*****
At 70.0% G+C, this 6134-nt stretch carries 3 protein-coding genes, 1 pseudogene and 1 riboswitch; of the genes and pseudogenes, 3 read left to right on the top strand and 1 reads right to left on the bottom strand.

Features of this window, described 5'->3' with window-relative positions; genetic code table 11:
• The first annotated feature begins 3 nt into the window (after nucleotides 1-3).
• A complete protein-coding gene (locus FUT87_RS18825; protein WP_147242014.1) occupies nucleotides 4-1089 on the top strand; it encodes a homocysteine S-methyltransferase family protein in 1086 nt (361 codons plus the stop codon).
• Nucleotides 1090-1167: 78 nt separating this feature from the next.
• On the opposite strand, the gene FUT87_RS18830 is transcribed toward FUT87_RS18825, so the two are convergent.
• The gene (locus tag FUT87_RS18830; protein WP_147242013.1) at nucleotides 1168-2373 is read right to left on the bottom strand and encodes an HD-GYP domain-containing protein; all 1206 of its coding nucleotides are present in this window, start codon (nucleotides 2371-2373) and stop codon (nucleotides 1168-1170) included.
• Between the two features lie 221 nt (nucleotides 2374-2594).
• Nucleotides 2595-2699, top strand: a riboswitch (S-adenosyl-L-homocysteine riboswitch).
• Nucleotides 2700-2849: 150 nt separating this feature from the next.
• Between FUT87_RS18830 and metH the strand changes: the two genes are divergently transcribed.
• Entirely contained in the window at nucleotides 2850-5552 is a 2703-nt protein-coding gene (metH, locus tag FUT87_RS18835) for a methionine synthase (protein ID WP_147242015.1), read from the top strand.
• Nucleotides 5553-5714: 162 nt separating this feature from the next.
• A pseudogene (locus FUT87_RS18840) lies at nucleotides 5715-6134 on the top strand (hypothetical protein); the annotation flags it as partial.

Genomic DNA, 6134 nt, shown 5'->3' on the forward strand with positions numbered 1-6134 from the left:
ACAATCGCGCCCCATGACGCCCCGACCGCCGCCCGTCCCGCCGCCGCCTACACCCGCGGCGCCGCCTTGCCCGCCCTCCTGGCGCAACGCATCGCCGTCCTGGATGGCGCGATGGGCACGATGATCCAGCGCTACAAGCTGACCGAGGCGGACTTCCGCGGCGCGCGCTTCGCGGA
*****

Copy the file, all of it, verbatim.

At 70.0% G+C, this 6134-nt stretch carries 3 protein-coding genes, 1 pseudogene and 1 riboswitch; of the genes and pseudogenes, 3 read left to right on the top strand and 1 reads right to left on the bottom strand.

Features of this window, described 5'->3' with window-relative positions; genetic code table 11:
• The first annotated feature begins 3 nt into the window (after nucleotides 1-3).
• A complete protein-coding gene (locus FUT87_RS18825; protein WP_147242014.1) occupies nucleotides 4-1089 on the top strand; it encodes a homocysteine S-methyltransferase family protein in 1086 nt (361 codons plus the stop codon).
• Nucleotides 1090-1167: 78 nt separating this feature from the next.
• On the opposite strand, the gene FUT87_RS18830 is transcribed toward FUT87_RS18825, so the two are convergent.
• The gene (locus tag FUT87_RS18830; protein WP_147242013.1) at nucleotides 1168-2373 is read right to left on the bottom strand and encodes an HD-GYP domain-containing protein; all 1206 of its coding nucleotides are present in this window, start codon (nucleotides 2371-2373) and stop codon (nucleotides 1168-1170) included.
• Between the two features lie 221 nt (nucleotides 2374-2594).
• Nucleotides 2595-2699, top strand: a riboswitch (S-adenosyl-L-homocysteine riboswitch).
• Nucleotides 2700-2849: 150 nt separating this feature from the next.
• Between FUT87_RS18830 and metH the strand changes: the two genes are divergently transcribed.
• Entirely contained in the window at nucleotides 2850-5552 is a 2703-nt protein-coding gene (metH, locus tag FUT87_RS18835) for a methionine synthase (protein ID WP_147242015.1), read from the top strand.
• Nucleotides 5553-5714: 162 nt separating this feature from the next.
• A pseudogene (locus FUT87_RS18840) lies at nucleotides 5715-6134 on the top strand (hypothetical protein); the annotation flags it as partial.

Genomic DNA, 6134 nt, shown 5'->3' on the forward strand with positions numbered 1-6134 from the left:
ACAATCGCGCCCCATGACGCCCCGACCGCCGCCCGTCCCGCCGCCGCCTACACCCGCGGCGCCGCCTTGCCCGCCCTCCTGGCGCAACGCATCGCCGTCCTGGATGGCGCGATGGGCACGATGATCCAGCGCTACAAGCTGACCGAGGCGGACTTCCGCGGCGCGCGCTTCGCGGA